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Many discussions of FileVault 2 security suggest using:

sudo pmset -a destroyfvkeyonstandby 1 hibernatemode 25

Some of those discussion state that FileVault keys are stored in RAM during normal awake use whereas others say that they are stored in EFI firmware.

  1. Where are the keys stored while the machine is awake and running- in RAM or in firmware?

  2. What, precisely, does destroyfvkeyonstandby do? For example, if I delete a file I can recover it because it is not wiped. Does destroyfvkeyonstandby perform a memory release (delete) or a wipe (overwriting the memory that was being used to hold the key)?

  3. If I use destroyfvkeyonstandby, what benefit is there to going into hibernation mode immediately (other than saving energy)? If the key has been wiped, what danger is there in leaving the RAM powered on?

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1 Answer 1

  1. During normal use, the keys are stored in RAM, which makes them vulnerable to a DMA attack over Firewire or Thunderbolt (using something like Inception). This is an old set of attacks, and Apple does actually disable some of the functionality of those devices during some sleep modes (e.g., hibernatemode 25 which removes power from the RAM after dumping its contents to disk; for added security, you should also disable Fast User Switching, as it's another attack vector.)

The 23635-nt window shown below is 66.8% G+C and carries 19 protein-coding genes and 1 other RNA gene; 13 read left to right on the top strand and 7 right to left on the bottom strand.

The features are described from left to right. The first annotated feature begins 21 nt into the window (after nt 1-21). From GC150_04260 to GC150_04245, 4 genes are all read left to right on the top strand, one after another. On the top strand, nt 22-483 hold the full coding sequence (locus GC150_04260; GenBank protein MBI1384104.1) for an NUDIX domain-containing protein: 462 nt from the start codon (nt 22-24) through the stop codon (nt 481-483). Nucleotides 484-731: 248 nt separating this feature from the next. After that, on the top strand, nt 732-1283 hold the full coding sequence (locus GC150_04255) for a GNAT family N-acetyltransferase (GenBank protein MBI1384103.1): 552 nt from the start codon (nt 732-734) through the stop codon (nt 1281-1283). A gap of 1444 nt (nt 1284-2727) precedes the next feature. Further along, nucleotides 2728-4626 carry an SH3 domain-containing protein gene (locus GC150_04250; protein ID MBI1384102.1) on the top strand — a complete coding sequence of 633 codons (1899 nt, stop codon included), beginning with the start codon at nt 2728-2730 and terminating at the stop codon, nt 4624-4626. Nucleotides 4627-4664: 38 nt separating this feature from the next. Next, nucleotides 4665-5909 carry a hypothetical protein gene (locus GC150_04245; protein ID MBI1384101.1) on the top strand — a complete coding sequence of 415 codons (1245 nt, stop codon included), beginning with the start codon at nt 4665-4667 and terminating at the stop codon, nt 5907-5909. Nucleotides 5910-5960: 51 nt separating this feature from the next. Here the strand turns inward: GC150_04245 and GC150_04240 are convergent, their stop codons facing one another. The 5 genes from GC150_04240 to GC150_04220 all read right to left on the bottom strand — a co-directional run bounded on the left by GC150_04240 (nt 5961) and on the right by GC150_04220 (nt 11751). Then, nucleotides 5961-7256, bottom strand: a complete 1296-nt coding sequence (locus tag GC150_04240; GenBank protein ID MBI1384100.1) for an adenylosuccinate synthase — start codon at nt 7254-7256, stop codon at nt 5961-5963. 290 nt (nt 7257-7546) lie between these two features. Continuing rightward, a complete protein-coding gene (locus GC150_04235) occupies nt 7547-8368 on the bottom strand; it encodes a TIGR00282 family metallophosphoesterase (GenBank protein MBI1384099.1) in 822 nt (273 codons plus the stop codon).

2. That is the only thing that makes sense for Apple to do, since it's pretty trivial. More details might be culled from this analysis of FileVault 2, courtesy of a few security researchers from Cambridge.

  3. RAM can also be written to (see Inception) in order to bypass the actual password; dumping to disk and reloading on wake will ensure the contents is tamper-proof.

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Thank you for the answer and links! Those, and additional reading, suggests that in addition to an inception-type attack on a system where information is still in RAM, the passphrase that unlocked the filevault key may also be available in RAM. Hence even if one destroys the filevault key via "destroyfvkeyonstandby 1", the passphrase to unlock that key may still be readily available in RAM if the RAM is still powered. By using "hibernatemode 25" and thereby cutting power to RAM, all other passphrases in RAM will also be removed. –  Michael Dec 7 '12 at 1:22
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